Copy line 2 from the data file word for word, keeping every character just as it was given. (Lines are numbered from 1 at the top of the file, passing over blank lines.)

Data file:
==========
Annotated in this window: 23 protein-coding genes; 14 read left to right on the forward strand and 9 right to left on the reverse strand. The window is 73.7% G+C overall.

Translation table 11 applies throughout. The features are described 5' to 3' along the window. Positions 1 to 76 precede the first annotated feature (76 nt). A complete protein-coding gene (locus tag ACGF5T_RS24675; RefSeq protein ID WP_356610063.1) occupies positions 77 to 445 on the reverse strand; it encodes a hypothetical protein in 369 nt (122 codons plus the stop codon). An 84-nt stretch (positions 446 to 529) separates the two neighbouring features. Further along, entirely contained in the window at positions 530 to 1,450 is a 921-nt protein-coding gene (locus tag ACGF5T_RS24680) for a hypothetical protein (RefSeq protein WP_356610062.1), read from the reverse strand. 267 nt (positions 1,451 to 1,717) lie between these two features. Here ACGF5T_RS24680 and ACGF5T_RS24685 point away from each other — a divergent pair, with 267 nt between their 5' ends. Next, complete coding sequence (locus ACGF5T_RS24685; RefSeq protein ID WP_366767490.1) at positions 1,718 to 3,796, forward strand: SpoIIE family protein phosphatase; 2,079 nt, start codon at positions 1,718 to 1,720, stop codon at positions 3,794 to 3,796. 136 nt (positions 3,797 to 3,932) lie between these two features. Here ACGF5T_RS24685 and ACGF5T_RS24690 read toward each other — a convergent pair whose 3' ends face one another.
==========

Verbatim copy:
Translation table 11 applies throughout. The features are described 5' to 3' along the window. Positions 1 to 76 precede the first annotated feature (76 nt). A complete protein-coding gene (locus tag ACGF5T_RS24675; RefSeq protein ID WP_356610063.1) occupies positions 77 to 445 on the reverse strand; it encodes a hypothetical protein in 369 nt (122 codons plus the stop codon). An 84-nt stretch (positions 446 to 529) separates the two neighbouring features. Further along, entirely contained in the window at positions 530 to 1,450 is a 921-nt protein-coding gene (locus tag ACGF5T_RS24680) for a hypothetical protein (RefSeq protein WP_356610062.1), read from the reverse strand. 267 nt (positions 1,451 to 1,717) lie between these two features. Here ACGF5T_RS24680 and ACGF5T_RS24685 point away from each other — a divergent pair, with 267 nt between their 5' ends. Next, complete coding sequence (locus ACGF5T_RS24685; RefSeq protein ID WP_366767490.1) at positions 1,718 to 3,796, forward strand: SpoIIE family protein phosphatase; 2,079 nt, start codon at positions 1,718 to 1,720, stop codon at positions 3,794 to 3,796. 136 nt (positions 3,797 to 3,932) lie between these two features. Here ACGF5T_RS24685 and ACGF5T_RS24690 read toward each other — a convergent pair whose 3' ends face one another.